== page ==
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Title: A comparison of methods for assessing power output in non-uniform onshore wind farms

Abstract

Wind resource assessments are used to estimate a wind farm's power production during the planning process. It is important that these estimates are accurate, as they can impact financing agreements, transmission planning, and environmental targets. Here, we analyze the challenges in wind power estimation for onshore farms. Turbine wake effects are a strong determinant of farm power production. With given input wind conditions, wake losses typically cause downstream turbines to produce significantly less power than upstream turbines. These losses have been modeled extensively and are well understood under certain conditions. Most notably, validation of different model types has favored offshore farms. Models that capture the dynamics of offshore wind conditions do not necessarily perform equally as well for onshore wind farms. We analyze the capabilities of several different methods for estimating wind farm power production in 2 onshore farms with non-uniform layouts. We compare the Jensen model to a number of statistical models, to meteorological downscaling techniques, and to using no model at all. In conclusion, we show that the complexities of some onshore farms result in wind conditions that are not accurately modeled by the Jensen wake decay techniques and that statistical methods have some strong advantages in practice.

Authors:
ORCiD logo [1];  [2];  [3]
  1. Sandia National Lab. (SNL-NM), Albuquerque, NM (United States)
  2. Johns Hopkins Univ., Baltimore, MD (United States)
  3. Univ. of Michigan, Ann Arbor, MI (United States)
Publication Date:
Research Org.:
Sandia National Lab. (SNL-NM), Albuquerque, NM (United States)
Sponsoring Org.:
National Science Foundation (pre Sandia employment); USDOE National Nuclear Security Administration (NNSA)
OSTI Identifier:
1399571
Alternate Identifier(s):
OSTI ID: 1399873
Report Number(s):
SAND-2017-9660J; SAND-2016-6827J
Journal ID: ISSN 1095-4244; 656860
Grant/Contract Number:  
AC04-94AL85000
Resource Type:
Accepted Manuscript
Journal Name:
Wind Energy
Additional Journal Information:
Journal Volume: 21; Journal Issue: 1; Journal ID: ISSN 1095-4244
Publisher:
Wiley
Country of Publication:
United States
Language:
English
Subject:
17 WIND ENERGY; onshore wind farms; statistical modeling; turbine wakes; wind power assessment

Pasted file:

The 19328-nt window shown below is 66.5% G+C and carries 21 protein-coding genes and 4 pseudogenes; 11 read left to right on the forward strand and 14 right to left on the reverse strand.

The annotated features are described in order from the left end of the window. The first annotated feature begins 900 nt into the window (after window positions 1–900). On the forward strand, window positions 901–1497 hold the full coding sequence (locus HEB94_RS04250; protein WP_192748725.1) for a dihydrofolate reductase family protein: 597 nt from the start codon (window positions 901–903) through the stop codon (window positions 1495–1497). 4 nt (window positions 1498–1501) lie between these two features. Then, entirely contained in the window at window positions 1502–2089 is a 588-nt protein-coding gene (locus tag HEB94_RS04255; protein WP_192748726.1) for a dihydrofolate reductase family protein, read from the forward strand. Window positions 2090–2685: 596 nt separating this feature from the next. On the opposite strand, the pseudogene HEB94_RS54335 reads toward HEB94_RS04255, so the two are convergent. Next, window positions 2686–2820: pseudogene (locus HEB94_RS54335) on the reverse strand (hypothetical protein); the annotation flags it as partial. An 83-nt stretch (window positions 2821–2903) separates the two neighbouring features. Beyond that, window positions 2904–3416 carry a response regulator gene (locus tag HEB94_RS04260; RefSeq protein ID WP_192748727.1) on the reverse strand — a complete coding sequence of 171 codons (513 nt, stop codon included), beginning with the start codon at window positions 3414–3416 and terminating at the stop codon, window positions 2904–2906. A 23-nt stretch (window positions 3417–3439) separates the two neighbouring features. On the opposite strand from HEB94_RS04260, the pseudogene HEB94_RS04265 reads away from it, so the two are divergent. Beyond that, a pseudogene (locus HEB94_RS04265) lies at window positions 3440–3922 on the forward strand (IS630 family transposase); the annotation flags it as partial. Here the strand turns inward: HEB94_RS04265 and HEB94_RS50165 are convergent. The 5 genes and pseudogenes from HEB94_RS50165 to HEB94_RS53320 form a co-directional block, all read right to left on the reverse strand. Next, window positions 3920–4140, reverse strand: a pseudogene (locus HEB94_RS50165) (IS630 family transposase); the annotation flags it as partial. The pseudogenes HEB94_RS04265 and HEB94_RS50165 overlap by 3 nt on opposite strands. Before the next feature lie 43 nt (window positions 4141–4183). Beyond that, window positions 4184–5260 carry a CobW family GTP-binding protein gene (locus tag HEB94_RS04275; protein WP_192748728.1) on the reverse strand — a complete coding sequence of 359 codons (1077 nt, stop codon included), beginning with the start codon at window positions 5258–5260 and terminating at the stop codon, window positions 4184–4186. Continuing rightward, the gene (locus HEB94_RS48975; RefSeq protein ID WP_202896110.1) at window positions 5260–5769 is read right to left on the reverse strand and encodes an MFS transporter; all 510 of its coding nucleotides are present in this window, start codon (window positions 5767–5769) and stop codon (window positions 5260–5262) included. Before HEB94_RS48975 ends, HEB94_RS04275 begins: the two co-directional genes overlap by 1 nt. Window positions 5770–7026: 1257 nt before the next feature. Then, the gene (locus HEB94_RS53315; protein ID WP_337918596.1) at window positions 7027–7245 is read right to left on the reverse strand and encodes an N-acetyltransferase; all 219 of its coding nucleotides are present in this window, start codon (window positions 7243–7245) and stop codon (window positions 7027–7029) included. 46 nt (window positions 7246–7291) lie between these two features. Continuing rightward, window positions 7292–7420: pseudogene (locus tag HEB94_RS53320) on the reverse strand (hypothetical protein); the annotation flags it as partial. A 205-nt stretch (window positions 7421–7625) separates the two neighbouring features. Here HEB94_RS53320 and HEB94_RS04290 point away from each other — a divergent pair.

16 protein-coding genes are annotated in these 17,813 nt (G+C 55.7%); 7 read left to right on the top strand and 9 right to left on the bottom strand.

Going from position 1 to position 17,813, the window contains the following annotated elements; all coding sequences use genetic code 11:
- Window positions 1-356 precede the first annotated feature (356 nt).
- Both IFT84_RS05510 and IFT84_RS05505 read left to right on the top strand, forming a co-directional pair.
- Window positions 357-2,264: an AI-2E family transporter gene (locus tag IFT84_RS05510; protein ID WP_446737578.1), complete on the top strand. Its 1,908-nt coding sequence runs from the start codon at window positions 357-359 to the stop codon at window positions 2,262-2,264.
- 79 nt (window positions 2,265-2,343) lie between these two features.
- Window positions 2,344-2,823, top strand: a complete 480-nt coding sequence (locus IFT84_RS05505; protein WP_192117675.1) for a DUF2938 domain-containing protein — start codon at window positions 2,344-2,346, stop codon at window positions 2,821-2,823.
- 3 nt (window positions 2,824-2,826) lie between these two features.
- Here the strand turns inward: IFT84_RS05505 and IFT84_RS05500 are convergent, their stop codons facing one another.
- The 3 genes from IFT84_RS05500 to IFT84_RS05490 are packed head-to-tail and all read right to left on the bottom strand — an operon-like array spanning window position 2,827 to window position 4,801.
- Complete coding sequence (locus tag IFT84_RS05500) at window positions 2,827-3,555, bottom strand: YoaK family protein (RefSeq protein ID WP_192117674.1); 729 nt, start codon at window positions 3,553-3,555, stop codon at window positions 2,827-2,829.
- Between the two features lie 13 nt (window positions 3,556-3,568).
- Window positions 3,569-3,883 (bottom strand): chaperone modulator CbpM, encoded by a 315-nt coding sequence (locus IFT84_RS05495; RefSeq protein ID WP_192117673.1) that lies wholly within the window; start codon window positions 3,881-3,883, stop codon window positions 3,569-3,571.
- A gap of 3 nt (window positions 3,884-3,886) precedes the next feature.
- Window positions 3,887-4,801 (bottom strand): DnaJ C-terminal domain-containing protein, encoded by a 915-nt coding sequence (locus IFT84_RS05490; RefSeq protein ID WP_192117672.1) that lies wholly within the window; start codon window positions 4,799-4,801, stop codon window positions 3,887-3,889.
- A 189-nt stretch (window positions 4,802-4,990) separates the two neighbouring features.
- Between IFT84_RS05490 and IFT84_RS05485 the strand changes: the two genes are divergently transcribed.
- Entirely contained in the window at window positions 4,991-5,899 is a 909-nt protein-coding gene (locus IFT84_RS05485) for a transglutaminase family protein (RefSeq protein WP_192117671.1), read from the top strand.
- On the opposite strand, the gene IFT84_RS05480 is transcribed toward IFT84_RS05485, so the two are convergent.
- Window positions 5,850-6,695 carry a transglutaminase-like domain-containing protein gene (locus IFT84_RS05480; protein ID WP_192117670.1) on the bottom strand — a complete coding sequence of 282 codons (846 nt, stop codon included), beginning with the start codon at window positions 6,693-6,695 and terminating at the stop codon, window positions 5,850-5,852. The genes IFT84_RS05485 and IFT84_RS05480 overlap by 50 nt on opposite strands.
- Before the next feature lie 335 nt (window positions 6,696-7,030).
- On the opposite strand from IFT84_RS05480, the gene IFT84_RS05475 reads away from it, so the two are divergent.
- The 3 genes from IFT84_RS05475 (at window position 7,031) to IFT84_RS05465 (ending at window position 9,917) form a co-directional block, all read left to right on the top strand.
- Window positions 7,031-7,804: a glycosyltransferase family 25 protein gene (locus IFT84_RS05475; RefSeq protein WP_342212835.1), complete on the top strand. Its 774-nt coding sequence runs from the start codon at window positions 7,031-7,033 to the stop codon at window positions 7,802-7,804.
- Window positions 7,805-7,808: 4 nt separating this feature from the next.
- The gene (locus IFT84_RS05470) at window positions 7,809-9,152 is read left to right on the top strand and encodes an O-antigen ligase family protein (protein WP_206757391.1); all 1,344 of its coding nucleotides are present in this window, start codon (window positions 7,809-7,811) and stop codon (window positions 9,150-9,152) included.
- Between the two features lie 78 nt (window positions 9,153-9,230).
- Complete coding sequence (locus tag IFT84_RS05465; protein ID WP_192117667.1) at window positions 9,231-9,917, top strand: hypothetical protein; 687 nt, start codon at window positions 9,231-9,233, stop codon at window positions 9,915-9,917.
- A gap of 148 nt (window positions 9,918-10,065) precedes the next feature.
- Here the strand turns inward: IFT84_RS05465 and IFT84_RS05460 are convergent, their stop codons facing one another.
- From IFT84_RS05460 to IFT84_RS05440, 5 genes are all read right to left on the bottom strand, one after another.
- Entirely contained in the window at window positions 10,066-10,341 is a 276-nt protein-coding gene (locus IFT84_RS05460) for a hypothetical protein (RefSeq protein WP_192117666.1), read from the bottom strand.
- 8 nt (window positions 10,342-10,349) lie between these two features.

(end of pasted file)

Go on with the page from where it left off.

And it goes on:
Citation Formats

Staid, Andrea, VerHulst, Claire, and Guikema, Seth D. A comparison of methods for assessing power output in non-uniform onshore wind farms. United States: N. p., 2017. Web. doi:10.1002/we.2143.
Staid, Andrea, VerHulst, Claire, & Guikema, Seth D. A comparison of methods for assessing power output in non-uniform onshore wind farms. United States. doi:10.1002/we.2143.
Staid, Andrea, VerHulst, Claire, and Guikema, Seth D. Mon . "A comparison of methods for assessing power output in non-uniform onshore wind farms". United States. doi:10.1002/we.2143. https://www.osti.gov/servlets/purl/1399571.
@article{osti_1399571,
title = {A comparison of methods for assessing power output in non-uniform onshore wind farms},
author = {Staid, Andrea and VerHulst, Claire and Guikema, Seth D.},
abstractNote = {Wind resource assessments are used to estimate a wind farm's power production during the planning process. It is important that these estimates are accurate, as they can impact financing agreements, transmission planning, and environmental targets. Here, we analyze the challenges in wind power estimation for onshore farms. Turbine wake effects are a strong determinant of farm power production. With given input wind conditions, wake losses typically cause downstream turbines to produce significantly less power than upstream turbines. These losses have been modeled extensively and are well understood under certain conditions. Most notably, validation of different model types has favored offshore farms. Models that capture the dynamics of offshore wind conditions do not necessarily perform equally as well for onshore wind farms. We analyze the capabilities of several different methods for estimating wind farm power production in 2 onshore farms with non-uniform layouts. We compare the Jensen model to a number of statistical models, to meteorological downscaling techniques, and to using no model at all. In conclusion, we show that the complexities of some onshore farms result in wind conditions that are not accurately modeled by the Jensen wake decay techniques and that statistical methods have some strong advantages in practice.},
doi = {10.1002/we.2143},
journal = {Wind Energy},
number = 1,
volume = 21,
place = {United States},
year = {2017},
month = {10}
}

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